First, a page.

• Demosaicing—Choose between None (monochrome output), a demosaicing routine (for Bayer images; color output), or RCCC processing (monochrome output). Selections are similar to the Monochrome window (above; repeated here).
None (Bayer raw output) Monochrome output: same as input.
Matlab (Gradient-corrected linear interpolation) Color output:  High quality demosaicing, Uses the Matlab demosaic function. Recommended for Bayer raw files.
Bilinear (simple, low quality; not as sharp) Color output:  Low quality; poor sharpness. (Was a special customer request.) Not recommended.
RCCC sensor:  Red channel removal
(simple; full resolution)
Monochrome output with red channel removed by interpolation. See Interfacing Red/Clear Sensors…” from Analog Devices. It is OK to select “None”, and perform the RCCC processing later in the Monochrome/Bayer Raw window. If the red channel location is not known, select “None”, and use Rawview to find the location. 
RCCC sensor:  Red channel-only (simple; half (linear) res) Monochrome output:  red channel-only.Output has half the linear resolution (1/4 the pixels) of the input.
RCCC sensor:  Red row removal
(changes aspect ratio)
Output is a monochrome image for the clear pixels with half the original number of rows.
RCCC sensor:  Red column removal
(changes aspect ratio)
Output is a monochrome image for the clear pixels with half the original number of columns.


  • Bayer arrangement (location of red channel).
  • Output file Save the file. None (do not save; read-only), PNG, JPEG, TIFF or HDR (Radiance) file. Undemosaiced files can be opened with Rawview.
  • Convert/Test Saves the settings, then reads and displays a raw image file or batch of files (example on right). If the actual size of the file read is not equal to the Pixel Width x Height, the image will be displayed with the same Width and an adjusted height and two diagnostic images (shown below; for estimating the correct width) are displayed. The text below the plot displays the specified Width, Height, and W x H and the actual number of pixels returned (which will equal W x H if the correct values have been chosen). Available output formats include PNG, JPEG, TIFF, and HDR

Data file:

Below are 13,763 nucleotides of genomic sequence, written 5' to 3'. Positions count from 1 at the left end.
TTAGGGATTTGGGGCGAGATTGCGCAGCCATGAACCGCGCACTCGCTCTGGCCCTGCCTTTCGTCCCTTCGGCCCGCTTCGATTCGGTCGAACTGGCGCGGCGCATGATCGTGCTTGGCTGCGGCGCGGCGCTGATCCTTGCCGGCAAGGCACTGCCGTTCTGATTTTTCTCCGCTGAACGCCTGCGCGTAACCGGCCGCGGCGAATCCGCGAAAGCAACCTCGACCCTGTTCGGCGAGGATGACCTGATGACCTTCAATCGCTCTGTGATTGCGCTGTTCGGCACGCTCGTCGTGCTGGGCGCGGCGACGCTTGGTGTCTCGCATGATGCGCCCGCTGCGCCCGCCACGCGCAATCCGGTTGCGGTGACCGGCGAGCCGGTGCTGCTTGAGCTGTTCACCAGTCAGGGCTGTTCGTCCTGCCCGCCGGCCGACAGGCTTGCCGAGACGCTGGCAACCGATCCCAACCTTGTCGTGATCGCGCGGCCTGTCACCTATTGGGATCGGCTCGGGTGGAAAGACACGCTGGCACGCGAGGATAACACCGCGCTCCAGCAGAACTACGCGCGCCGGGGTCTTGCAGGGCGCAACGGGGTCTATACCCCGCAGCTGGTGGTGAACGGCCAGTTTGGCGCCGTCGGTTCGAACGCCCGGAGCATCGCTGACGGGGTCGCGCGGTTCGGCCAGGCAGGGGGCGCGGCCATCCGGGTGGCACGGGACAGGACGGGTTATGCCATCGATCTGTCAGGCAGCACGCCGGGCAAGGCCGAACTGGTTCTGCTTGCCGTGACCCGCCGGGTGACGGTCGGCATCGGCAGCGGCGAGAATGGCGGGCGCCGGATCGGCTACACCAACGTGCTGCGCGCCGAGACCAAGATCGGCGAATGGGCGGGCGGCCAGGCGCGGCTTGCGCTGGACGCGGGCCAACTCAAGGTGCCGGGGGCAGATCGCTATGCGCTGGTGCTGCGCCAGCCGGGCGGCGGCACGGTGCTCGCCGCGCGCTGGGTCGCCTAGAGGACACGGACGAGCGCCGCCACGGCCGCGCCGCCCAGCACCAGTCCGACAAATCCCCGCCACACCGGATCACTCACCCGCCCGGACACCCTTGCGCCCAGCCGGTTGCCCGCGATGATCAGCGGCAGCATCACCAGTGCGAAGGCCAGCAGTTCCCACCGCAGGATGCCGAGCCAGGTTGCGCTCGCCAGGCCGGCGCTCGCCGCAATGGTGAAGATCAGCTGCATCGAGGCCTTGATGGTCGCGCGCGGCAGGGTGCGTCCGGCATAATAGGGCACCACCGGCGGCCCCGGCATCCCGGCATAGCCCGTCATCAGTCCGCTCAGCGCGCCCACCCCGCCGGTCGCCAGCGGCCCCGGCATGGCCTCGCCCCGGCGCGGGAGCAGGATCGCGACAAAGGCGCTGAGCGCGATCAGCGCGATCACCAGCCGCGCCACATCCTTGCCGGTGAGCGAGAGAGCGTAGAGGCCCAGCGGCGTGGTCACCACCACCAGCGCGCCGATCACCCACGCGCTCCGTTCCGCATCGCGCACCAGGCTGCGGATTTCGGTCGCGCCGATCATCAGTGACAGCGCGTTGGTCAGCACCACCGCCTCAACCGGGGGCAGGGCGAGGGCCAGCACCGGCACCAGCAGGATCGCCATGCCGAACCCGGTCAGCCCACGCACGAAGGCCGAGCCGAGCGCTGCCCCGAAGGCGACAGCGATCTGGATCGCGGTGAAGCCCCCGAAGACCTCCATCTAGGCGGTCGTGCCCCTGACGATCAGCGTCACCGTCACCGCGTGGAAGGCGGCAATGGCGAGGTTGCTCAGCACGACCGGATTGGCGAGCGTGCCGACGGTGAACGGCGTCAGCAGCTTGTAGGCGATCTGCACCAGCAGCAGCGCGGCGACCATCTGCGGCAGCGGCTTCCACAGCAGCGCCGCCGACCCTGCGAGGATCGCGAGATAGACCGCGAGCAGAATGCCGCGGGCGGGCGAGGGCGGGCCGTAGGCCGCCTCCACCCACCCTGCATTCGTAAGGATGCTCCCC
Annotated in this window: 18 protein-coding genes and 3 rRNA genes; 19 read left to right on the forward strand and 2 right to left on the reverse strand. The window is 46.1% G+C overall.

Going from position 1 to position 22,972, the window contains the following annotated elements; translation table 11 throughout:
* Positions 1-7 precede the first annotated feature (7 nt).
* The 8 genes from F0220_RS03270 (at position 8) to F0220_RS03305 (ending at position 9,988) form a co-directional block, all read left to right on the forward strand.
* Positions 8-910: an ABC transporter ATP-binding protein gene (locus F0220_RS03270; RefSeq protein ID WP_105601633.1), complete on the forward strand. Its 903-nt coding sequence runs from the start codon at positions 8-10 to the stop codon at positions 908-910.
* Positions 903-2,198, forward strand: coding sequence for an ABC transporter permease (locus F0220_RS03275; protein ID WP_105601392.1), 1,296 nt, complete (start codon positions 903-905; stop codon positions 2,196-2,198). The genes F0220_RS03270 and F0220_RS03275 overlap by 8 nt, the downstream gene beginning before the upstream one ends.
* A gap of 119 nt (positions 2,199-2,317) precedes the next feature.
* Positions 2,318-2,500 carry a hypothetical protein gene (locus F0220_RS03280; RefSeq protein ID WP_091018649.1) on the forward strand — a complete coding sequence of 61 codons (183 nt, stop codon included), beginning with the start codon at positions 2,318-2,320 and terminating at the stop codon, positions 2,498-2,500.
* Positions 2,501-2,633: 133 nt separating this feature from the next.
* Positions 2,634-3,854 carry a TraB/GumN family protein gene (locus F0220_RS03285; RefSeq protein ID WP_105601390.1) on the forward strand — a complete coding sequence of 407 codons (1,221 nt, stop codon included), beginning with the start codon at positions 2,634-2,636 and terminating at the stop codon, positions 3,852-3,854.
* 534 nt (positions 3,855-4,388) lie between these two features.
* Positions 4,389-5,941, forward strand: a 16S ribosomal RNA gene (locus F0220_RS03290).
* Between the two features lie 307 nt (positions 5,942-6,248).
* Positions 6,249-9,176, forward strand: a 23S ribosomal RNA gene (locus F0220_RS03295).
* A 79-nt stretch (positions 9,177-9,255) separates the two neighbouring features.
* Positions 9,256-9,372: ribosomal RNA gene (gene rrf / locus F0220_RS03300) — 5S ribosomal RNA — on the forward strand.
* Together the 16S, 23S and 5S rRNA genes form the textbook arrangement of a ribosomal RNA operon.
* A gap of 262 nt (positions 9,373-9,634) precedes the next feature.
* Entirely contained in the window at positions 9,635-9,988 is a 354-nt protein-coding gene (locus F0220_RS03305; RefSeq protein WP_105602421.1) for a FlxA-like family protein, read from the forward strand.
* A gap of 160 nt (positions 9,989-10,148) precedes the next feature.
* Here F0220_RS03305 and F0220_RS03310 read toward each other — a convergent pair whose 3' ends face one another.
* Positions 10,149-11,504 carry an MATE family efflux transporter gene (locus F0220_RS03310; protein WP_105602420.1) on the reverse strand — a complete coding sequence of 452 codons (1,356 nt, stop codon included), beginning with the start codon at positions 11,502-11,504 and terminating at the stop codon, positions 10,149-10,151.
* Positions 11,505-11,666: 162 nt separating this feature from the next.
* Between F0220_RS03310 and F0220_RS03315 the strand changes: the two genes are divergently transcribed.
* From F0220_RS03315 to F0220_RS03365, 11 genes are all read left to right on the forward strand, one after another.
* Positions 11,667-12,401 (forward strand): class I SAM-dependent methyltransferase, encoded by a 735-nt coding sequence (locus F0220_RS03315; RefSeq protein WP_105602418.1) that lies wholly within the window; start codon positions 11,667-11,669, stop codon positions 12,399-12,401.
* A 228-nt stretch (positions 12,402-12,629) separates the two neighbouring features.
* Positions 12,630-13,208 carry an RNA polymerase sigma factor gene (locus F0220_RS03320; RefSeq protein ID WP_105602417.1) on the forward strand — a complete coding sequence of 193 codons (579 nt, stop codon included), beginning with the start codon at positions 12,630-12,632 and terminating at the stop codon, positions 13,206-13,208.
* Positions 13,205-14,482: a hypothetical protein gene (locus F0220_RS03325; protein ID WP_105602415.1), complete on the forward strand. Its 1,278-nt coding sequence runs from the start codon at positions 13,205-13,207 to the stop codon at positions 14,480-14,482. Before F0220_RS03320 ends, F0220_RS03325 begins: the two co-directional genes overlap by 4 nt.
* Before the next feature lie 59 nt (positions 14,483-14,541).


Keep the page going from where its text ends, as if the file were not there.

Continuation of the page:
• Save Saves the settings without closing the Read Raw window. Use this for testing Read Raw by directly reading images into Imatest modules.
  • OK Saves the settings and closes the Read Raw setup window.
  • Help (on the upper-right) opens this web page.
  • Sequence of operations opens a window that displays the normal sequence of operations (shown below). Useful for answering frequent questions. Note that all of the operations are optional: they are only performed if specified. It’s surprising how many operations are performed on the Bayer image before demosaicing.

Generalized Read Raw: normal sequence of operations
  • Unpack the image (relatively infrequent).
  • Decompand the image (change the pixel levels). Also relatively infrequent. Requires a decompand file.
  • Remove the offset (pedestal) if any. Can be manual (recommended) or automatic.  Note that the minimum pixel level can be lower than the pedestal level because of noise.
  • Bit shift (shift the pixel levels): ‘Manual’ (select the number of bits to shift; >0 lightens) or ‘Auto’.  ‘Auto’ Shifts bits so the maximum pixel level is between the half and full maximum for the bit depth.
  • Reduce precision if Output pixel size (bit depth) < Input pixel size
  • White balance (gray world, which is OK for test charts in controlled environment, (gray walls, etc.), but inadequate for real-world images in the field.)
  • Auto white level adjust (set maximum pixel level to 99% of maximum for the bit depth). Usually not recommended.
  • Apply gamma (1 – no gamma) is the default; Use 0.45-0.5 to obtain gamma for standard color space images.
  • Demosaic the image (finally!). Matlab demosaicing is recommended (Bilinear is low quality). RCCC is available.
  • Rotate/mirror the image if called for.

Estimating image width and height

If the number of pixels read from the file, excluding the skipped pixels at the beginning or end of the file, is unequal to the specified image Width x Height, a diagnostic plot displays estimated file periodicities (the largest periodicity is normally equal to the pixel width of the image) as well as several guesses for the image dimensions. The image below was obtained by a deliberately entering an incorrect value for Width.